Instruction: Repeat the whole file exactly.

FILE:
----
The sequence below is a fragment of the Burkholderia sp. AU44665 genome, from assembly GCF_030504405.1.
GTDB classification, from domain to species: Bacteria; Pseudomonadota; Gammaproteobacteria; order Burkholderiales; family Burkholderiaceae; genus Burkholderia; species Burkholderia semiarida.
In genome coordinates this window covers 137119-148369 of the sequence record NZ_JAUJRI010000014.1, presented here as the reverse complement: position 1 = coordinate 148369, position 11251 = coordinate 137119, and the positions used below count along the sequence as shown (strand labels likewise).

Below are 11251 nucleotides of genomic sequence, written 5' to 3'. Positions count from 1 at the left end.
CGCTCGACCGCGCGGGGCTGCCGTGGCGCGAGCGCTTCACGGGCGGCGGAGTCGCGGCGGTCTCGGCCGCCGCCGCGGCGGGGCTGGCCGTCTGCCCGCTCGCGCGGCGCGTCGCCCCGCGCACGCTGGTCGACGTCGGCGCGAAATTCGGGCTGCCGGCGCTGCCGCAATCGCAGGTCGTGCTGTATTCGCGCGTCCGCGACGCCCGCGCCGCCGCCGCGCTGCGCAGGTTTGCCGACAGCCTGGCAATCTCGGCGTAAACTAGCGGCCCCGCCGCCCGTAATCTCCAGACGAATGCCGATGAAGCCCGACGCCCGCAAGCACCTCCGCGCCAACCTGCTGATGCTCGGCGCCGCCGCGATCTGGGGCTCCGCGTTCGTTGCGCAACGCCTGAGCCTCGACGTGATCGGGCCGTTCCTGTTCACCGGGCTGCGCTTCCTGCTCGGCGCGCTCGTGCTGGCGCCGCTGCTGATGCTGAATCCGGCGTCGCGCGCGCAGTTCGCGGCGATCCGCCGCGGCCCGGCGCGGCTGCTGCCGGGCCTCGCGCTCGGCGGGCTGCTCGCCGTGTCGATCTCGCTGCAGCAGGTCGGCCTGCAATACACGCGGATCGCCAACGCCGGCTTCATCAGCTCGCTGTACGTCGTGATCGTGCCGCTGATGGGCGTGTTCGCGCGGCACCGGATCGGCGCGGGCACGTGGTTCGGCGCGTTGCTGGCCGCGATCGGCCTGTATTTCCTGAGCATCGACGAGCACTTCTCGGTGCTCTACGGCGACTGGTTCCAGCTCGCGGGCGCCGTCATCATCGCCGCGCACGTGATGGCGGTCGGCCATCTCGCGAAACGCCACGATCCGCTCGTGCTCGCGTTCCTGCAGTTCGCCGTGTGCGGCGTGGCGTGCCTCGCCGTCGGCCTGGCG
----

The sequence below is a fragment of the Burkholderia sp. AU44665 genome, from assembly GCF_030504405.1.
GTDB classification, from domain to species: Bacteria; Pseudomonadota; Gammaproteobacteria; order Burkholderiales; family Burkholderiaceae; genus Burkholderia; species Burkholderia semiarida.
In genome coordinates this window covers 137119-148369 of the sequence record NZ_JAUJRI010000014.1, presented here as the reverse complement: position 1 = coordinate 148369, position 11251 = coordinate 137119, and the positions used below count along the sequence as shown (strand labels likewise).

Below are 11251 nucleotides of genomic sequence, written 5' to 3'. Positions count from 1 at the left end.
CGCTCGACCGCGCGGGGCTGCCGTGGCGCGAGCGCTTCACGGGCGGCGGAGTCGCGGCGGTCTCGGCCGCCGCCGCGGCGGGGCTGGCCGTCTGCCCGCTCGCGCGGCGCGTCGCCCCGCGCACGCTGGTCGACGTCGGCGCGAAATTCGGGCTGCCGGCGCTGCCGCAATCGCAGGTCGTGCTGTATTCGCGCGTCCGCGACGCCCGCGCCGCCGCCGCGCTGCGCAGGTTTGCCGACAGCCTGGCAATCTCGGCGTAAACTAGCGGCCCCGCCGCCCGTAATCTCCAGACGAATGCCGATGAAGCCCGACGCCCGCAAGCACCTCCGCGCCAACCTGCTGATGCTCGGCGCCGCCGCGATCTGGGGCTCCGCGTTCGTTGCGCAACGCCTGAGCCTCGACGTGATCGGGCCGTTCCTGTTCACCGGGCTGCGCTTCCTGCTCGGCGCGCTCGTGCTGGCGCCGCTGCTGATGCTGAATCCGGCGTCGCGCGCGCAGTTCGCGGCGATCCGCCGCGGCCCGGCGCGGCTGCTGCCGGGCCTCGCGCTCGGCGGGCTGCTCGCCGTGTCGATCTCGCTGCAGCAGGTCGGCCTGCAATACACGCGGATCGCCAACGCCGGCTTCATCAGCTCGCTGTACGTCGTGATCGTGCCGCTGATGGGCGTGTTCGCGCGGCACCGGATCGGCGCGGGCACGTGGTTCGGCGCGTTGCTGGCCGCGATCGGCCTGTATTTCCTGAGCATCGACGAGCACTTCTCGGTGCTCTACGGCGACTGGTTCCAGCTCGCGGGCGCCGTCATCATCGCCGCGCACGTGATGGCGGTCGGCCATCTCGCGAAACGCCACGATCCGCTCGTGCTCGCGTTCCTGCAGTTCGCCGTGTGCGGCGTGGCGTGCCTCGCCGTCGGCCTGGCG